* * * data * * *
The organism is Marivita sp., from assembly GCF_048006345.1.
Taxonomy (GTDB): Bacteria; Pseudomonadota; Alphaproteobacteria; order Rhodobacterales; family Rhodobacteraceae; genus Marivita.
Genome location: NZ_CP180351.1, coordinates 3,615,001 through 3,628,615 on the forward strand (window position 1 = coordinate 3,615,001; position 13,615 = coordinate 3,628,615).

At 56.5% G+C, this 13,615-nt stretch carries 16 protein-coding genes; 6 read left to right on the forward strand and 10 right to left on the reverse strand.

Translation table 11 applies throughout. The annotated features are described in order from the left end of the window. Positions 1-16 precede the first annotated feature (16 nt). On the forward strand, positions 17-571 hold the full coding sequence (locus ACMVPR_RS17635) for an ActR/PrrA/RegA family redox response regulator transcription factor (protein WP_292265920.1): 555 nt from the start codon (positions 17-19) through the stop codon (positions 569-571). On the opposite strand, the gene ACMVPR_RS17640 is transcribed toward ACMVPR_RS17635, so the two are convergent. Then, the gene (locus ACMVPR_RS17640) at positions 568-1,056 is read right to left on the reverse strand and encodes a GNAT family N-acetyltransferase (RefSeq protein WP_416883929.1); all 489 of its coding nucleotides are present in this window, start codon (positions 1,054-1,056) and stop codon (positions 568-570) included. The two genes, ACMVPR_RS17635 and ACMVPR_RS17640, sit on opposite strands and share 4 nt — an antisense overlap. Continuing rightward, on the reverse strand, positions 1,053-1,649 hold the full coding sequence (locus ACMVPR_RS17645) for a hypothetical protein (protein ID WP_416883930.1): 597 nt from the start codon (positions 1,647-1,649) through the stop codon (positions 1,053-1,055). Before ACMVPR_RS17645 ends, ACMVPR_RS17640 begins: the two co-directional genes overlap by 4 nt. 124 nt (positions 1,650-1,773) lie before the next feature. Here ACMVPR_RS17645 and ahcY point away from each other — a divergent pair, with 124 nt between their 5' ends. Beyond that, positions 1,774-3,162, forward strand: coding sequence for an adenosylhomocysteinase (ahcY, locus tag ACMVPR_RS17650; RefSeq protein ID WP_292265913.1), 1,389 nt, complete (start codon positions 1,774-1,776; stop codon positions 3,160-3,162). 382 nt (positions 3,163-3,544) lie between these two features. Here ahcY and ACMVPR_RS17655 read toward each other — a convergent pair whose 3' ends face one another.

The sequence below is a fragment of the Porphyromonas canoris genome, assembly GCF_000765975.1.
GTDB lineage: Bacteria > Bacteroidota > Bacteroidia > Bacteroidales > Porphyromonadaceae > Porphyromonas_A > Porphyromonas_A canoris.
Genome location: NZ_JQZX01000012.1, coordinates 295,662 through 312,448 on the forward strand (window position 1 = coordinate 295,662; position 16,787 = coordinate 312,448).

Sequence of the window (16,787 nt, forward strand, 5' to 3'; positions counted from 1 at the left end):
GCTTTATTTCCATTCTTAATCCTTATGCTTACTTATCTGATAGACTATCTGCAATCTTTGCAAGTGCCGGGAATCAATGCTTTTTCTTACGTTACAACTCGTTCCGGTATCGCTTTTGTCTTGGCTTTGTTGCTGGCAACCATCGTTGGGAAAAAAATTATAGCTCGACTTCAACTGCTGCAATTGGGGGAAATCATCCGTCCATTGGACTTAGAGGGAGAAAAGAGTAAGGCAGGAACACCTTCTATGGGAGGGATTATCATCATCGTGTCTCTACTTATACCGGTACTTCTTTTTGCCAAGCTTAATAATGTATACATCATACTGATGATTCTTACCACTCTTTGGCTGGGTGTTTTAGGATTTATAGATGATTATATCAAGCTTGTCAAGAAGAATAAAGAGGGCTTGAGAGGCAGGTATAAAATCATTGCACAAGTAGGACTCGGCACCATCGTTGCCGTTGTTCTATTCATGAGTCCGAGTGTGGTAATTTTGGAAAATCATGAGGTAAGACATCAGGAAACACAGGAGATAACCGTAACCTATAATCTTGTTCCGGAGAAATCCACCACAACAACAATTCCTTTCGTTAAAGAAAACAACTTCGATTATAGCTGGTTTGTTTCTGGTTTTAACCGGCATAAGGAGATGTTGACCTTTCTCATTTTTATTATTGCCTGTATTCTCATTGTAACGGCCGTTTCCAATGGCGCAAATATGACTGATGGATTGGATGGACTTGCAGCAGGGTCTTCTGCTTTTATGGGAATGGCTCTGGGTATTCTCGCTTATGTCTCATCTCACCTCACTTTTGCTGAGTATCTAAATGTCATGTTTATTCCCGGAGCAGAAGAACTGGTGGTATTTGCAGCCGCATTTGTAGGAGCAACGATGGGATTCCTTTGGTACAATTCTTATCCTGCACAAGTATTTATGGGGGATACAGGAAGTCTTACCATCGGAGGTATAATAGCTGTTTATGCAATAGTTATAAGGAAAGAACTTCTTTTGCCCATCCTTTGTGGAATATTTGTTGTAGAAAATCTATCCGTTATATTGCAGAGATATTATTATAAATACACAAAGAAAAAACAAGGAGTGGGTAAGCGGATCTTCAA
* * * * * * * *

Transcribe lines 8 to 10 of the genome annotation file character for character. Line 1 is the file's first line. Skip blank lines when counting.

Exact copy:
Genome location: NZ_JQZX01000012.1, coordinates 295,662 through 312,448 on the forward strand (window position 1 = coordinate 295,662; position 16,787 = coordinate 312,448).

Sequence of the window (16,787 nt, forward strand, 5' to 3'; positions counted from 1 at the left end):
GCTTTATTTCCATTCTTAATCCTTATGCTTACTTATCTGATAGACTATCTGCAATCTTTGCAAGTGCCGGGAATCAATGCTTTTTCTTACGTTACAACTCGTTCCGGTATCGCTTTTGTCTTGGCTTTGTTGCTGGCAACCATCGTTGGGAAAAAAATTATAGCTCGACTTCAACTGCTGCAATTGGGGGAAATCATCCGTCCATTGGACTTAGAGGGAGAAAAGAGTAAGGCAGGAACACCTTCTATGGGAGGGATTATCATCATCGTGTCTCTACTTATACCGGTACTTCTTTTTGCCAAGCTTAATAATGTATACATCATACTGATGATTCTTACCACTCTTTGGCTGGGTGTTTTAGGATTTATAGATGATTATATCAAGCTTGTCAAGAAGAATAAAGAGGGCTTGAGAGGCAGGTATAAAATCATTGCACAAGTAGGACTCGGCACCATCGTTGCCGTTGTTCTATTCATGAGTCCGAGTGTGGTAATTTTGGAAAATCATGAGGTAAGACATCAGGAAACACAGGAGATAACCGTAACCTATAATCTTGTTCCGGAGAAATCCACCACAACAACAATTCCTTTCGTTAAAGAAAACAACTTCGATTATAGCTGGTTTGTTTCTGGTTTTAACCGGCATAAGGAGATGTTGACCTTTCTCATTTTTATTATTGCCTGTATTCTCATTGTAACGGCCGTTTCCAATGGCGCAAATATGACTGATGGATTGGATGGACTTGCAGCAGGGTCTTCTGCTTTTATGGGAATGGCTCTGGGTATTCTCGCTTATGTCTCATCTCACCTCACTTTTGCTGAGTATCTAAATGTCATGTTTATTCCCGGAGCAGAAGAACTGGTGGTATTTGCAGCCGCATTTGTAGGAGCAACGATGGGATTCCTTTGGTACAATTCTTATCCTGCACAAGTATTTATGGGGGATACAGGAAGTCTTACCATCGGAGGTATAATAGCTGTTTATGCAATAGTTATAAGGAAAGAACTTCTTTTGCCCATCCTTTGTGGAATATTTGTTGTAGAAAATCTATCCGTTATATTGCAGAGATATTATTATAAATACACAAAGAAAAAACAAGGAGTGGGTAAGCGGATCTTCAA